resistance can be reduced altering the start torque curve in a manner such that
the maximum torque is gradually moved towards synchronous speed. This results in
a step controlled starting torque from zero speed to full speed at a relatively
low starting current. The sliprings and brush assemblies need regular
maintenance which is a cost not applicable to the standard cage motor.
Typical Torque Speed Curve for a Slip Ring Wound Rotor
Motor
The above graph shows the motor performance when the
rotor resistance is varied. The resistors can be switched on fixed time steps or
on reaching a % speed setting. Torque is drawn as a PU (Per Unit) basis above
graph and is shown and input as % of full load torque in Helix delta-T.
Wound Rotor Motor Speed Torque Curve Input into
Delta-T
Note the speed curve is input for speeds above 100% to
simulate the negative torque the motor will develop if pushed above 100% speed.
Delta-T applies the calculated torque at each time step to the Drive pulley
according to the relationship shown in the Torque speed Curve. This means that
the program can model any Torque Speed relationship you wish.
WR Switched Resistances for an Empty Conveyor
For an empty conveyor the torque speed may look
something like the one below. Because the load is say only 25% to 30% of the
motor FLT the conveyor will accelerate to a large degree on the first or second
resistance step with the remaining acceleration occurring at closely spaced
intervals until the normal run resistance is finally connected. We still need to
show the negative torque curve beyond the 100% speed mark as this controls the
conveyor belt speed, both in practice on actual conveyors and in the Helix
Dynamic analysis calculations.
Fluid Coupling Torque Control
A Fluid Coupling is a device consisting of an impeller
and a runner where the impeller is driven by the motor and torque is transmitted
to the runner by fluid between the impeller and runner. This allows the motor to
start freely and as fluid is drawn into the impeller / runner interface, the
torque on the output shaft of the fluid coupling increase gradually until it is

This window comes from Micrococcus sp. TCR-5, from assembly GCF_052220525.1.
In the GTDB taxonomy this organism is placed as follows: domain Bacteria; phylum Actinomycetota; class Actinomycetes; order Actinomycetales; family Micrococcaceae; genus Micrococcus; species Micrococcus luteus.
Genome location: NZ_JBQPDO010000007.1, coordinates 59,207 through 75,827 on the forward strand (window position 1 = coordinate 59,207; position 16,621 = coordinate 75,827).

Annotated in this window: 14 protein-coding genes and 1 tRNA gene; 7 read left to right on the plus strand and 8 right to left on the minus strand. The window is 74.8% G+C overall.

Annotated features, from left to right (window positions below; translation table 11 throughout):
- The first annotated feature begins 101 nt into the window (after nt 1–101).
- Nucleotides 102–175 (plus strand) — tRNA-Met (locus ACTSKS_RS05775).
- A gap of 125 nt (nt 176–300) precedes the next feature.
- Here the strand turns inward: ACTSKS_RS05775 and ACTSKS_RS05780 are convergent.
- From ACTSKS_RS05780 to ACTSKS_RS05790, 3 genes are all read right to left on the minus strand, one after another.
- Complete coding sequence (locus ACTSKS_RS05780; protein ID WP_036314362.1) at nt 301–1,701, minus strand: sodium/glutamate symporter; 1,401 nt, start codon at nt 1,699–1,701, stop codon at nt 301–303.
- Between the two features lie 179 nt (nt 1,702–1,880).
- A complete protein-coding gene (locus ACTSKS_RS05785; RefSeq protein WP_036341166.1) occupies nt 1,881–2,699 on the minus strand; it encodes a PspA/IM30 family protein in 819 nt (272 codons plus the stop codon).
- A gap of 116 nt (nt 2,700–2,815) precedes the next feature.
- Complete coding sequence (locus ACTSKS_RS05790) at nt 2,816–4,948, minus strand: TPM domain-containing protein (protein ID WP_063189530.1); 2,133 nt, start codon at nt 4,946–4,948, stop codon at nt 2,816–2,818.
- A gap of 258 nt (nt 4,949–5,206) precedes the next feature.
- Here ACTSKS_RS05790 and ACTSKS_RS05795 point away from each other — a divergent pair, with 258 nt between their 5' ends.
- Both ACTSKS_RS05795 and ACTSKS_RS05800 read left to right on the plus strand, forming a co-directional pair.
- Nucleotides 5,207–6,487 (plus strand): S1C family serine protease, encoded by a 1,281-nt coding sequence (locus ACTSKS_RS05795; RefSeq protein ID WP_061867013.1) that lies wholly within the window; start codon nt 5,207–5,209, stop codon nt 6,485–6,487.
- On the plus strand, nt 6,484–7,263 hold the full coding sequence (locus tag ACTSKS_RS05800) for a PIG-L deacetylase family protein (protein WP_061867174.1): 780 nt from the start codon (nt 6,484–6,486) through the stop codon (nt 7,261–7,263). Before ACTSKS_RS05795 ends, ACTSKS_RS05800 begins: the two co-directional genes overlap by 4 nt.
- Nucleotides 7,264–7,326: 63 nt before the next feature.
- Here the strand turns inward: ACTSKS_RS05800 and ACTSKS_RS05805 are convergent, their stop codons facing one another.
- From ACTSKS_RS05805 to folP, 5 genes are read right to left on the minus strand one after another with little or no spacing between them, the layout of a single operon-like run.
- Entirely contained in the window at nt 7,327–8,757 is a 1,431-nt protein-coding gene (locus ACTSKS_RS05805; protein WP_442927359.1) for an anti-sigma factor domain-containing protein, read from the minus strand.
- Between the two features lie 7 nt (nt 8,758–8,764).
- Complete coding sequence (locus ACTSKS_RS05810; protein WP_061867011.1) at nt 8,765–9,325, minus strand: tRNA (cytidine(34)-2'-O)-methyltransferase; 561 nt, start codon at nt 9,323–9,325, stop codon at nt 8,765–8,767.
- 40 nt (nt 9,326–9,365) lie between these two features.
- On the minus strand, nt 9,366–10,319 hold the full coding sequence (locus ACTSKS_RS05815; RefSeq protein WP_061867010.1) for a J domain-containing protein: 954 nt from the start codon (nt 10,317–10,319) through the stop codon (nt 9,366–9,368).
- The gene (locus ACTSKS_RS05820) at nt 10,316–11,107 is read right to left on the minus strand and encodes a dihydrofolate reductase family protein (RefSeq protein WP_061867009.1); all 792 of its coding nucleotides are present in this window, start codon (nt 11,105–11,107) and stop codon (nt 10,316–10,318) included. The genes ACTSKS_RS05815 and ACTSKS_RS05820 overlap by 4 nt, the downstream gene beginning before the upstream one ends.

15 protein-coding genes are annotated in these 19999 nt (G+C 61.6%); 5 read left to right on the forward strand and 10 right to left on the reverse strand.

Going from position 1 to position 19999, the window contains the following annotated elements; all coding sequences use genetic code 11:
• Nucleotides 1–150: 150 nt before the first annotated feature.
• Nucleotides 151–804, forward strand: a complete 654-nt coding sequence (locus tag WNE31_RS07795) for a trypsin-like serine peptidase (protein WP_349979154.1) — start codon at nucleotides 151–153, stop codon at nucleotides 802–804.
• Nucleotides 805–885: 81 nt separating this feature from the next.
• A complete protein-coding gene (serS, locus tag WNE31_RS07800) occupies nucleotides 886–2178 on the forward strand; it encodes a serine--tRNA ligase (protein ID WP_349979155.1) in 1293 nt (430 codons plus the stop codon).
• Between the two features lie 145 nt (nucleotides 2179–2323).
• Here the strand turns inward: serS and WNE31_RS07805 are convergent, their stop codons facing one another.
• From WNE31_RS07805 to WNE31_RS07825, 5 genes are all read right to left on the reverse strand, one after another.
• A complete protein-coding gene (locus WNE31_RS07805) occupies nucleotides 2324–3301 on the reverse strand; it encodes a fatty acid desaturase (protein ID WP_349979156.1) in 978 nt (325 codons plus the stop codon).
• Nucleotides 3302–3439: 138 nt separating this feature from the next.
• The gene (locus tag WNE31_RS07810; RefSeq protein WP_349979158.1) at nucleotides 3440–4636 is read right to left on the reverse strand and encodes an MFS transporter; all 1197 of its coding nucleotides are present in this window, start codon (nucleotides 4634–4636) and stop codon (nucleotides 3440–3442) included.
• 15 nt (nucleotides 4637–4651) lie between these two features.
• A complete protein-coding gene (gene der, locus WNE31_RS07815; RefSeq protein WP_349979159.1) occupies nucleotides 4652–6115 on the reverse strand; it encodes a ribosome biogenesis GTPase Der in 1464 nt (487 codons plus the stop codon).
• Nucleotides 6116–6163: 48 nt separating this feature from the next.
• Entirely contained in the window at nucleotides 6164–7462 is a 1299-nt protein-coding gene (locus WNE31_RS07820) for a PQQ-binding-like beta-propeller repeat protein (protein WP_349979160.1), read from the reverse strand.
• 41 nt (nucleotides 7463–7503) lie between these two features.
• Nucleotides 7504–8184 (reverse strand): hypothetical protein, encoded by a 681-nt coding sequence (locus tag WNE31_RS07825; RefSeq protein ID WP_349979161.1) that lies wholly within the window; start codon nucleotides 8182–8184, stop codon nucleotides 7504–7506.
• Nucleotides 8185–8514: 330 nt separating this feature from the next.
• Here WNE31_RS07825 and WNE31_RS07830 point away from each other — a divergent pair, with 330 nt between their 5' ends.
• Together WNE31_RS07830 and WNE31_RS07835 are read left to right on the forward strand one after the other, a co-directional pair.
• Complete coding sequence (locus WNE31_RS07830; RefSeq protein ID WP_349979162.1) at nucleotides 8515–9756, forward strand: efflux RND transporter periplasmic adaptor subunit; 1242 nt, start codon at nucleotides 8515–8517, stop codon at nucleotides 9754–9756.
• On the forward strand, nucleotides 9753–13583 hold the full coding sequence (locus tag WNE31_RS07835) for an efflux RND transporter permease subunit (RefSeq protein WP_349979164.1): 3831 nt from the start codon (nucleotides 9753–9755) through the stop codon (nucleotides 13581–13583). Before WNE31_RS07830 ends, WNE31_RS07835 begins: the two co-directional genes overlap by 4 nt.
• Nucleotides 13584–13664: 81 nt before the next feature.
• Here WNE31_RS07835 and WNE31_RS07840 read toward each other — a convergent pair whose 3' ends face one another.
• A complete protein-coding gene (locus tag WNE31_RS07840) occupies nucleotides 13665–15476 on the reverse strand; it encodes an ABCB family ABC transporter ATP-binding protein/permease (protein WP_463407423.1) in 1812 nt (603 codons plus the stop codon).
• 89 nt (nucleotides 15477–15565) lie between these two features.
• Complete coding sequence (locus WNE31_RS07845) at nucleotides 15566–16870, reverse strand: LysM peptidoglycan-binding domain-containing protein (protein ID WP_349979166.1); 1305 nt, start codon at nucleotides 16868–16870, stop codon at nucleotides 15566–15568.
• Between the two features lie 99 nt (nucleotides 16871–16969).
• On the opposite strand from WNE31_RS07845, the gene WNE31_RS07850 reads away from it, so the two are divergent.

sufficient to move the conveyor and accelerate it. To use a Fluid Coupling Start
in Helix delta-T, merely enter the output shaft Torque Speed curve for the fluid
coupling as a dataset in the Torque Speed curve table. The program will then use
whatever shape of curve you specify.
Cross sectional drawing of a soft start fluid coupling
and some typical Torque speed curves - Drawing and Graphs Courtesy Voith
Transmissions.
Fluid Coupling curve entered into Helix delta-T
Speed Time Control
The second method of starting control is known as
Speed Control or a Velocity Ramp control. This method of control does not
specify the amount of Torque applied to the Drive pulley. It specifies a pulley
Speed at each time step during acceleration and sufficient Torque is applied in
order to maintain the specified speed. This method of starting is usually
provided by electronic solid state Variable Speed Drives which control the motor
speed accurately to with fractions of a percent of Full Load Speed.
A typical linear Velocity Ramp
In the above starting speed ramp the speed increases linearly with time with a
dwell time of 5 seconds when speed reaches 5% of speed. In this case the starter
type is selected as Speed Time and the % Speed and Time is seconds are input
into the starter database..
S curve Acceleration Ramps
Notably A. Harrison and L. Nordell have proposed various 'S' curve acceleration
ramps. Both of these starting methods can be simulated in delta-T. Refer to the
papers on these subjects in the References section for more details.